In times like these people you love become exceedingly clear. The ones you want to protect, and to ensure are safe, are those who you want to be with through times of ultimate danger. 

Saturday, March 12, 2011

Life is Precious

Life is precious, and we fear to lose it, but in the end it is ultimately not ours to choose. We are forced to surrender our lives over to the one that created it and to the one that caused the disaster to happen. 

Devastation in Japan

At 14:46 on March 11 there was an 8.9 magnitude earthquake in Miyagi prefecture, the biggest in Japan and Pacific in recorded history (over 1000 years), and said to be the 5th largest in the world. 
Since that time until now, March 13th, 12:06, just after midnight, there have been 106 earthquakes of over 5.0 magnitude. Due to the earthquake I won't be having work for at least a few days. I'll be sitting at home watching the news, reading articles, and listening to earthquake warnings. Apart from that, I'll be enjoying my time with my family, visiting friends, and jumping at every tremor. It's been said that it's a matter of time before another big one hits. 
These photo's below are only a small portion of the reality that's all around us right now in Nagano, Niigata, Ibaraki, Iwate, Miyagi, Yamagata, Fukushima, Utsunomiya, Tokyo, and Chiba prefectures.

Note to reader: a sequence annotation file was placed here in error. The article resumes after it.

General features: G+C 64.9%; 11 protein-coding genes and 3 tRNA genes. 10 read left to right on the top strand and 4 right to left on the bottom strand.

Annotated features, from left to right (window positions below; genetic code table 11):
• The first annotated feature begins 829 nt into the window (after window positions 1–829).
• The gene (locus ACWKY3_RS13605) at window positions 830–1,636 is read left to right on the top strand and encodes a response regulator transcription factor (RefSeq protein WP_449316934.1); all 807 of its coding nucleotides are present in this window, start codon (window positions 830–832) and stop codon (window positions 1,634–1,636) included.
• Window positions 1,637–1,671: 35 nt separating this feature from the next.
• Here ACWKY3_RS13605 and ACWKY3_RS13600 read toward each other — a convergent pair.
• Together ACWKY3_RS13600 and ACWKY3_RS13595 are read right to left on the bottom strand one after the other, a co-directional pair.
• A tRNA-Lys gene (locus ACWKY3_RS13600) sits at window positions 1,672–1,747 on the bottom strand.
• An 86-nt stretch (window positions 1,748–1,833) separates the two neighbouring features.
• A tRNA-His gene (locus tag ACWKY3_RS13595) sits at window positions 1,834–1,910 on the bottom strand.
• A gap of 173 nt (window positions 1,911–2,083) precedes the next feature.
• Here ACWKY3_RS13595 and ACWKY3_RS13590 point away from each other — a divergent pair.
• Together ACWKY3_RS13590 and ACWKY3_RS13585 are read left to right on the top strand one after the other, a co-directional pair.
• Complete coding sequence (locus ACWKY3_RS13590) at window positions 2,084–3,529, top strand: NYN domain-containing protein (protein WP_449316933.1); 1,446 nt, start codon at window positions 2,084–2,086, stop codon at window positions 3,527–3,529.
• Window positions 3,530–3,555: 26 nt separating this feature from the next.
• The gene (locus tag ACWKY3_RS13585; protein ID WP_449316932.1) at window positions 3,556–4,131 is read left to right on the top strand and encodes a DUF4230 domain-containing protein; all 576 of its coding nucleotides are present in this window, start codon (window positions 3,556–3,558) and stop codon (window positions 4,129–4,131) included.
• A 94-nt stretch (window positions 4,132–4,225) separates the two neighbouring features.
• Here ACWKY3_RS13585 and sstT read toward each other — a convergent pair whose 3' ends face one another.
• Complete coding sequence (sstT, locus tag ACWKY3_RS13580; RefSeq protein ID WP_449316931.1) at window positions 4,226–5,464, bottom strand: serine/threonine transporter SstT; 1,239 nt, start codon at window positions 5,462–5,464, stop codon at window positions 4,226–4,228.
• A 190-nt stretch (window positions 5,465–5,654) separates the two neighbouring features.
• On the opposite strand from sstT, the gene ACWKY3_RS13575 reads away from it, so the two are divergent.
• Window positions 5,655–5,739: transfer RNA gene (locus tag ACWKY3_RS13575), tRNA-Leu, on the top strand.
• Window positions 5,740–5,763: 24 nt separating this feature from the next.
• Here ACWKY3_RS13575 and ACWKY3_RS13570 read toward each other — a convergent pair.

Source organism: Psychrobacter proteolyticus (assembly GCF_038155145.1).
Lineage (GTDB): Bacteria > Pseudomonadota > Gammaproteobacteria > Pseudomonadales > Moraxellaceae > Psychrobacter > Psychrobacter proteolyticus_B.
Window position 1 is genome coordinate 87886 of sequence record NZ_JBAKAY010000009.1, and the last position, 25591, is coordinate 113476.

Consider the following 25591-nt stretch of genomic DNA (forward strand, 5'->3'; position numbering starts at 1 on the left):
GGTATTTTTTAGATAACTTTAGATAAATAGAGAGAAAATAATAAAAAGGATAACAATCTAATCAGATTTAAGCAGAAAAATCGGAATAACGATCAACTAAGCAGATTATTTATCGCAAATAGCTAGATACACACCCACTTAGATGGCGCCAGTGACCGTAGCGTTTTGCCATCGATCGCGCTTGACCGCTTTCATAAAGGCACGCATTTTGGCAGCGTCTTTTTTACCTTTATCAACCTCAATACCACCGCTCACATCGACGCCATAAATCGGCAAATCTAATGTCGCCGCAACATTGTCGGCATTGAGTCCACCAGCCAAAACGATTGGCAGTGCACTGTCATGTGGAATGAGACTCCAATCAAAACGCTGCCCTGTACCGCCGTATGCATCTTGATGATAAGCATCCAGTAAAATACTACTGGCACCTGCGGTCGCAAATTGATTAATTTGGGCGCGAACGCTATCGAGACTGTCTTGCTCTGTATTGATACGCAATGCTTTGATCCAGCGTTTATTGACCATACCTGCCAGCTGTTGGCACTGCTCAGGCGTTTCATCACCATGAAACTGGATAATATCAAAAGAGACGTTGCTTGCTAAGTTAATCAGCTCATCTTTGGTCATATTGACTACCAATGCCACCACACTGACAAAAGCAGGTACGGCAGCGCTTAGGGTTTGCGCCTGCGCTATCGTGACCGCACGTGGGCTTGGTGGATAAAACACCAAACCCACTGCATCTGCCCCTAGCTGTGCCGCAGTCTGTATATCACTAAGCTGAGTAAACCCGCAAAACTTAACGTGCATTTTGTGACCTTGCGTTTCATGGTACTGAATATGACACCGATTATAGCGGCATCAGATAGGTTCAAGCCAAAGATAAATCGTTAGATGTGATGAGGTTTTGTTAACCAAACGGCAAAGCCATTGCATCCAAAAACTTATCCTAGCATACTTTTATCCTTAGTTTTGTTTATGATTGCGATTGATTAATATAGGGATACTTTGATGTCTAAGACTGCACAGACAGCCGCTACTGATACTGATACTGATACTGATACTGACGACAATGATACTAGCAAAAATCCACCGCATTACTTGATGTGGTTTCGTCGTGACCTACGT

Whatever Happens

  In the moment of undeniable danger, when something is as powerful and uncontrollable as the earthquake that hit yesterday, one must admit that he is weak. Even the strong man will be given the chance to stare death in the face and feel fear for either himself or his loved ones.
  Kenji and Deryk, you may be too young to understand the magnitude of what just happened and may even think that it was slightly exciting, and I myself will soon forget about this too, but the reality of the present is that people are dying, suffering, and are still trapped amidst fallen rubble and flooded waters. We were very close to being in that situation.
  Whatever happens, mommy and I really love you, ok?

Friday, March 11, 2011

Facebook Posts

  • Just so glad that all of us are safe. Good to know that you, Hik, and Mas, are alright. Tried to get in touch with you, but couldn't.